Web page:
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Connecticut elementary school shooting

State police are responding Friday to reports of a shooting at a southwestern Connecticut elementary school.

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With memories of last week’s school massacre still hauntingly fresh, most students in Newtown will return to class Tuesday with their sense of normalcy shattered.

They’ll see more police and more counselors in their buildings. But nothing can erase what happened to 20 other students across town at Sandy Hook Elementary.

Survivors from Sandy Hook won’t return. Their school is still a crime scene.

It’s not clear when they’ll go back to class, but when they do it’ll be at a different school in neighboring Monroe, Connecticut.

As investigators dig deeper into what led to this mass tragedy, two victims — a pair of 6-year-olds — will be buried Tuesday.

Meanwhile, more details about the gunman are slowly emerging. And under the cloud of national mourning, a renewed debate about gun control is heating up.

The investigation

A former director of security for Newtown Public Schools shed new light Monday night about the gunman, Adam Lanza.

Richard Novia said Lanza had Asperger’s syndrome, based on documents as well as conversations with Lanza’s mother, who was killed shortly before the Sandy Hook massacre.

Novia said as part of hisjob, which he left in 2008, he would be informed of students who might pose problems to themselves or others for whatever reason.

He also said he received “intake information” — which he said “is common for any students troubled or impaired or with disabilities.” The idea was to keep track of and help students who may need it.

However, Novia said he never thought Lanza was a threat and certainly never thought he was capable of such violence.

Russ Hanoman, a friend of Lanza’s mother, previously told CNN that Lanza had Asperger’s syndrome and that he was “very withdrawn emotionally.”

But CNN has not been able to independently confirm whether Lanza was diagnosed with autism or Asperger’s syndrome, a higher-functioning form of autism. Both are developmental disorders, not mental illnesses.

Many experts say neither Asperger’s nor autism can be blamed for the rampage.

“There is absolutely no evidence or any reliable research that suggests a linkage between autism and planned violence,” the AutismSocietysaid in a statement. “To imply or suggest that some linkage exists is wrong and is harmful to more than 1.5 millionlaw-abiding, nonviolent and wonderful individuals who live with autism each day.”

Dr. Max Wiznitzer, a pediatric neurologist and autism expert at Rainbow Babies and Children’s Hospital in Cleveland, also said the gunman’s actions can’t be linked with autism spectrum disorders.

“Aggression and violence in the ASD population is reactive, not preplanned and deliberate,” he said.

For example, sometimes children with autism will get violent because they are sick or frustrated and unable to communicate how they feel.

Meanwhile, authorities are investigating the remnants of the shooter’s smashed computer, trying to find e-mails he may have sent and websites he may have visited in hopes of understanding what he was thinking, a law enforcement official said.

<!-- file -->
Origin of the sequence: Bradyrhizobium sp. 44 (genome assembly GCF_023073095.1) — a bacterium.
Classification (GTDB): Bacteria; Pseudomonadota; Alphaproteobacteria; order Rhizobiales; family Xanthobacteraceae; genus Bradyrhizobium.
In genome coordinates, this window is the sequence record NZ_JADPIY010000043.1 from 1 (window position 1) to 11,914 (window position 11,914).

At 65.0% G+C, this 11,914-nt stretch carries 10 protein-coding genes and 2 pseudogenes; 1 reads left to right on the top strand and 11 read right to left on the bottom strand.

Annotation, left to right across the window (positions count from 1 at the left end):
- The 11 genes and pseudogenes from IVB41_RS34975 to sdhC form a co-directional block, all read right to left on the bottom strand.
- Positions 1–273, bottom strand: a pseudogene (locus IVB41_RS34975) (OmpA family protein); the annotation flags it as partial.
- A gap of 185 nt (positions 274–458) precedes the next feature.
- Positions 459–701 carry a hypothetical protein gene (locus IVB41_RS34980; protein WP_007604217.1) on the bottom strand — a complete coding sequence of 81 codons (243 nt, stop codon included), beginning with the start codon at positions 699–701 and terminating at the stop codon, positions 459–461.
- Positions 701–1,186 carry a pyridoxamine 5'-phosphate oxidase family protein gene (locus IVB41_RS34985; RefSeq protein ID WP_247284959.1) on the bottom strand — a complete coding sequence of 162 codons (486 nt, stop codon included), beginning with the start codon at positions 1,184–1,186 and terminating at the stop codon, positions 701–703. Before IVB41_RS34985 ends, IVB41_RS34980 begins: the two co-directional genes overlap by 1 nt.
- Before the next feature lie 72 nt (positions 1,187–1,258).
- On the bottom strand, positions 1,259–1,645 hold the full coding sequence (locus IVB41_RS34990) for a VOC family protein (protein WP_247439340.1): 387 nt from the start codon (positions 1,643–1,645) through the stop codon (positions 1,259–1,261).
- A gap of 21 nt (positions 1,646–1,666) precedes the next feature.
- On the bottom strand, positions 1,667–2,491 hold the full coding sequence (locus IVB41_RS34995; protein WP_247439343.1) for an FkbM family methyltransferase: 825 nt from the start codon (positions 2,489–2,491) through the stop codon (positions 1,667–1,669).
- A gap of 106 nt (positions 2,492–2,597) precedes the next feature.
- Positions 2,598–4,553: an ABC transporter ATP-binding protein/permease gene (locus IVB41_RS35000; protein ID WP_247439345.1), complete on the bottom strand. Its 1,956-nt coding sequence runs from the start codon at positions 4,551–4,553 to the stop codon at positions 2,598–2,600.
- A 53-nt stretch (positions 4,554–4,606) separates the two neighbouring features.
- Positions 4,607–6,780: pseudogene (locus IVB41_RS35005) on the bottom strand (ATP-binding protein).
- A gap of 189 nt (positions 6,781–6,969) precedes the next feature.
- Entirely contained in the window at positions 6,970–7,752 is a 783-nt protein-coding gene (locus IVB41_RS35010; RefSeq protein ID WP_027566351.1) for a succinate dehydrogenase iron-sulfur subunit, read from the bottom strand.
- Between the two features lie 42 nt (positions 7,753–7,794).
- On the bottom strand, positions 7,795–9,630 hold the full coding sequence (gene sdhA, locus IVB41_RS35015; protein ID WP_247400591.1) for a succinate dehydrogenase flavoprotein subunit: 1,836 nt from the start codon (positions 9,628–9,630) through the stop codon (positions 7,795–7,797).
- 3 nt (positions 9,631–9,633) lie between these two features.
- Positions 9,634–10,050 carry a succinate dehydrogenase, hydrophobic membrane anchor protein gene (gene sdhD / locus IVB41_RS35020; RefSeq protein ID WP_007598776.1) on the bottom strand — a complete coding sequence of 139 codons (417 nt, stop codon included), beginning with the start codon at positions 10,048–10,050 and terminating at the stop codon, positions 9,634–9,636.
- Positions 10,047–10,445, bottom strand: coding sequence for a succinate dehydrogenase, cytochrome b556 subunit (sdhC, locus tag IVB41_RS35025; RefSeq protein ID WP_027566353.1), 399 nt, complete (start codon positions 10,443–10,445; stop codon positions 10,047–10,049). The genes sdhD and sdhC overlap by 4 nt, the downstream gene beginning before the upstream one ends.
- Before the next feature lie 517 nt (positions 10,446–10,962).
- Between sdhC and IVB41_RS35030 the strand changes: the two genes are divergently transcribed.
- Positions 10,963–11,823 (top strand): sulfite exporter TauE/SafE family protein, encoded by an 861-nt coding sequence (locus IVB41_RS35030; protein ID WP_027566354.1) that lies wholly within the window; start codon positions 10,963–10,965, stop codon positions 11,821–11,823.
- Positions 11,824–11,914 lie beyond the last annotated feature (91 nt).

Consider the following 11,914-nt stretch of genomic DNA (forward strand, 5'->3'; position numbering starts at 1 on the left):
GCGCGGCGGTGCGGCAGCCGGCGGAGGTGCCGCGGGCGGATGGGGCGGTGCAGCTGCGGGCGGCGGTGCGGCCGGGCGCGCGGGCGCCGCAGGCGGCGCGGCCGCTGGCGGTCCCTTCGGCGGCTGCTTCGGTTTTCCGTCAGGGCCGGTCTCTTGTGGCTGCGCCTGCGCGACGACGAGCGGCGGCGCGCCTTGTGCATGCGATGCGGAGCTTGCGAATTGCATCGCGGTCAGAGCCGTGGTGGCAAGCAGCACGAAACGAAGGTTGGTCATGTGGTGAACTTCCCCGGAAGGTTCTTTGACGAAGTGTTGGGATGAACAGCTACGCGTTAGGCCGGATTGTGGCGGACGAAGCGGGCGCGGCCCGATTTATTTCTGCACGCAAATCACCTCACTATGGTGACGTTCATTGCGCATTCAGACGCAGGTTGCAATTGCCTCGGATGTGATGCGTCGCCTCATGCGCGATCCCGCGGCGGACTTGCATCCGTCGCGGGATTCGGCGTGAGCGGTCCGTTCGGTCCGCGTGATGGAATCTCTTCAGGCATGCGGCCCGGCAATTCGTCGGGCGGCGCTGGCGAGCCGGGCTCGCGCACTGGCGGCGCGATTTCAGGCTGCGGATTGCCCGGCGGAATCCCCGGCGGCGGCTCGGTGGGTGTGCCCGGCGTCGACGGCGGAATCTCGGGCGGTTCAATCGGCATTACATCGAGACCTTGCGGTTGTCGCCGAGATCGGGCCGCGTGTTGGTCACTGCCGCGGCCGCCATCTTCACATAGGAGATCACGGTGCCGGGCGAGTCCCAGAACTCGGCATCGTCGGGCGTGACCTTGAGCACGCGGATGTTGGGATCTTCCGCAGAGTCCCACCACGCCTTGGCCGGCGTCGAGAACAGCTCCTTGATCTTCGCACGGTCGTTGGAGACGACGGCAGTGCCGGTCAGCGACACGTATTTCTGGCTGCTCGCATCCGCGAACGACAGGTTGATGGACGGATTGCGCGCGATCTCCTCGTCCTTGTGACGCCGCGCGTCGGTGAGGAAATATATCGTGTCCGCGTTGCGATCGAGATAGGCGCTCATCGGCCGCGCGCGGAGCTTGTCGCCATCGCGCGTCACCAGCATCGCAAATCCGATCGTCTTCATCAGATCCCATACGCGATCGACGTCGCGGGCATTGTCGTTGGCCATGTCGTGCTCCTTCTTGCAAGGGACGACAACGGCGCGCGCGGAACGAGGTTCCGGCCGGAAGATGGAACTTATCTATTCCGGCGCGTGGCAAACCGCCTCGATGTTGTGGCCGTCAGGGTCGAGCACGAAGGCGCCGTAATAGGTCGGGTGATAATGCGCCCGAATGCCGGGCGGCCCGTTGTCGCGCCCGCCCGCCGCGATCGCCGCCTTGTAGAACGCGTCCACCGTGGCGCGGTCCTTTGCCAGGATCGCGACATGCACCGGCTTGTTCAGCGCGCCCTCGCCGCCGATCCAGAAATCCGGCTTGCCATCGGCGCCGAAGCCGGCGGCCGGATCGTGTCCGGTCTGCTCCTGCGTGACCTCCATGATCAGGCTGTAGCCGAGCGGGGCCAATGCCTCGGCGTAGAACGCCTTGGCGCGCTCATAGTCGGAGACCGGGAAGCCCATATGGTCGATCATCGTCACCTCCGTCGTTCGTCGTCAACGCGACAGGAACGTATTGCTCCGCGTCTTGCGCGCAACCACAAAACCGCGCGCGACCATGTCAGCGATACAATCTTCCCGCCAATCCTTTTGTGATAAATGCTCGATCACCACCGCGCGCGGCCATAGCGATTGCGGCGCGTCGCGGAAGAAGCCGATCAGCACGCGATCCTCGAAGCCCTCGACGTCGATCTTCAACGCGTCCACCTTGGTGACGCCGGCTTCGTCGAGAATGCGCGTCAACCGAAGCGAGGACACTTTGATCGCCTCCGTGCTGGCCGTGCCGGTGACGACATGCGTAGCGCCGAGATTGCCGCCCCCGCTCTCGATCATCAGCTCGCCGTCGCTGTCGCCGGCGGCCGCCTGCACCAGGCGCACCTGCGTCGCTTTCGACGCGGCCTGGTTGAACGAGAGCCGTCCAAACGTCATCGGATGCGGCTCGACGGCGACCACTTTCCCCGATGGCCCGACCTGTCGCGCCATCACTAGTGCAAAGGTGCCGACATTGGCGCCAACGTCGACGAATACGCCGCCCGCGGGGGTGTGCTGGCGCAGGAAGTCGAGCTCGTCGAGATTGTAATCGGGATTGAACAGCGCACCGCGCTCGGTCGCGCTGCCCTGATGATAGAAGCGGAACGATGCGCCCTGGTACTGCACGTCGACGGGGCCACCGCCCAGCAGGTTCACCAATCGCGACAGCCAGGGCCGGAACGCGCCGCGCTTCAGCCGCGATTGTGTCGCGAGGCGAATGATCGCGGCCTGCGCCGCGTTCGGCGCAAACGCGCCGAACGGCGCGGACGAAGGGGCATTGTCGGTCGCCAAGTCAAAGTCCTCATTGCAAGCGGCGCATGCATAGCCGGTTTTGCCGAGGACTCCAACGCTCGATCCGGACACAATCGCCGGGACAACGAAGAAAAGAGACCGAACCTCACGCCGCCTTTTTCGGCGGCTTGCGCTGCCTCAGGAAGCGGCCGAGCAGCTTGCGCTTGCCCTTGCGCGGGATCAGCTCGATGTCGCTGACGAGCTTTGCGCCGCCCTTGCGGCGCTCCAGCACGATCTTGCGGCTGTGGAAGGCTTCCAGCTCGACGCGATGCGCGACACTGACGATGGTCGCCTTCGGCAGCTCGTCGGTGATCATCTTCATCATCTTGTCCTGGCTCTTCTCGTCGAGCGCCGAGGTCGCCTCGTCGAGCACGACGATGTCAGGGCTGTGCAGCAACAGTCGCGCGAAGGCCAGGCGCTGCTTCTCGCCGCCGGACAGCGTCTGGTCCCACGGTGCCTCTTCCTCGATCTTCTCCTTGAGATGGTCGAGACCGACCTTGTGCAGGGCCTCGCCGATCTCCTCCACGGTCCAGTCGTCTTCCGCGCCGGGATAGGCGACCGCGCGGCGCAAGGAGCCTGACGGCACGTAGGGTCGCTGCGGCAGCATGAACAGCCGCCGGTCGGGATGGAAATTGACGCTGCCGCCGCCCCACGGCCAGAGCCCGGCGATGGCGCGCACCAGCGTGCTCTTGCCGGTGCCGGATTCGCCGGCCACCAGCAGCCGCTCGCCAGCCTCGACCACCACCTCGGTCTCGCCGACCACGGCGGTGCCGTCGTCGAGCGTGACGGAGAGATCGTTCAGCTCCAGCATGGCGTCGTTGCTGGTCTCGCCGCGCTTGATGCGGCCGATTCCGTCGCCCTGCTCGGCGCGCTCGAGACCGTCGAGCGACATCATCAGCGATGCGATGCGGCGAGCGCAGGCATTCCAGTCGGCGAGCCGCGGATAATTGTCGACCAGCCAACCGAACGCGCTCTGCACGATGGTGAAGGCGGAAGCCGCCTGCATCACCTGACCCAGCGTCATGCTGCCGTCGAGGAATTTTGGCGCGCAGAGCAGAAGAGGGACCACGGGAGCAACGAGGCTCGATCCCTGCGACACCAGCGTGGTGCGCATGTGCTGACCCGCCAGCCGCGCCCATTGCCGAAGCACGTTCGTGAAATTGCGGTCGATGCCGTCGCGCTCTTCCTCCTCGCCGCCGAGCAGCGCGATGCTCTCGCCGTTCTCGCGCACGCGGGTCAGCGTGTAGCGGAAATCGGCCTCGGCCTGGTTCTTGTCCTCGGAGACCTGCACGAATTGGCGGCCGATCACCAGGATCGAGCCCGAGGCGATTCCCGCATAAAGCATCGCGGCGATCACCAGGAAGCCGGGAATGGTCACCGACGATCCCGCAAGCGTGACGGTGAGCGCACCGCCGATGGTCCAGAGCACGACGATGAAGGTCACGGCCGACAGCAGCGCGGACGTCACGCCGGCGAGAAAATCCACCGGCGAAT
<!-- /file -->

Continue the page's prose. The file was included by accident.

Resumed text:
Gun control

What happened in Newtown should never happen again.

Advocates on both sides of the gun control debate agree on that sentiment. But they’re at staunch odds about how to turn words into reality.

The grassroots group Newtown United is sending a delegation to Washington on Tuesday to meet with the Brady Campaign to Prevent Gun Violence as well as families from July’s movie theater massacre in Aurora, Colorado.

The new group, which formed out of Newtown on Sunday, aims to create meaningful dialogue — both locally and beyond — about what may have led to the tragedy.

Until school shooting, 1 homicide in almost a decade

Two national polls conducted shortly after the Newtown shootings suggest more Americans want stricter gun control:

In a Washington Post/ABC News poll, 54% of adults favor stricter gun control laws in the country, while 43% oppose.

And a new CBS News poll indicates 57% of Americans back stricter gun laws, the highest percentage in a decade; 30% think gun laws should be kept as they are.

However, less than half of the respondents in the CBS poll — 42% — think stricter gun laws would have helped prevent the massacre at Sandy Hook Elementary.

Sen. Joe Manchin, a conservative Democrat from West Virginia and a “proud gun owner,” said he’s now committed to “dialogue that would bring a total change” after the massacre in Newtown.

“Who would have ever thought, in America or anywhere in the world, that children would be slaughtered?” he said. “It’s changed me.”

The debate is playing out not just in Newtown and Washington, but across the United States.

John Licata told CNN’s iReport there needs to be better vetting before people buy guns, and assault weapons should be banned — something Sen. Dianne Feinstein, D-California, says she’ll propose once the new Congress convenes in January.

But some say the shooting illustrates the need for more armed guards — and possibly armed teachers — in schools.

Texas Gov. Rick Perry said if school districts decide arming teachers is the best way to keep schools safe, so be it.

If Texas residents are duly background-checked, trained and have a concealed-handgun license, “you should be able to carry your handgun anywhere in the state,” Perry said, according to CNN affiliate WFAA.

Gun owner Jameson Riley of Colorado said recent mass shootings have made him consider getting a concealed weapon permit.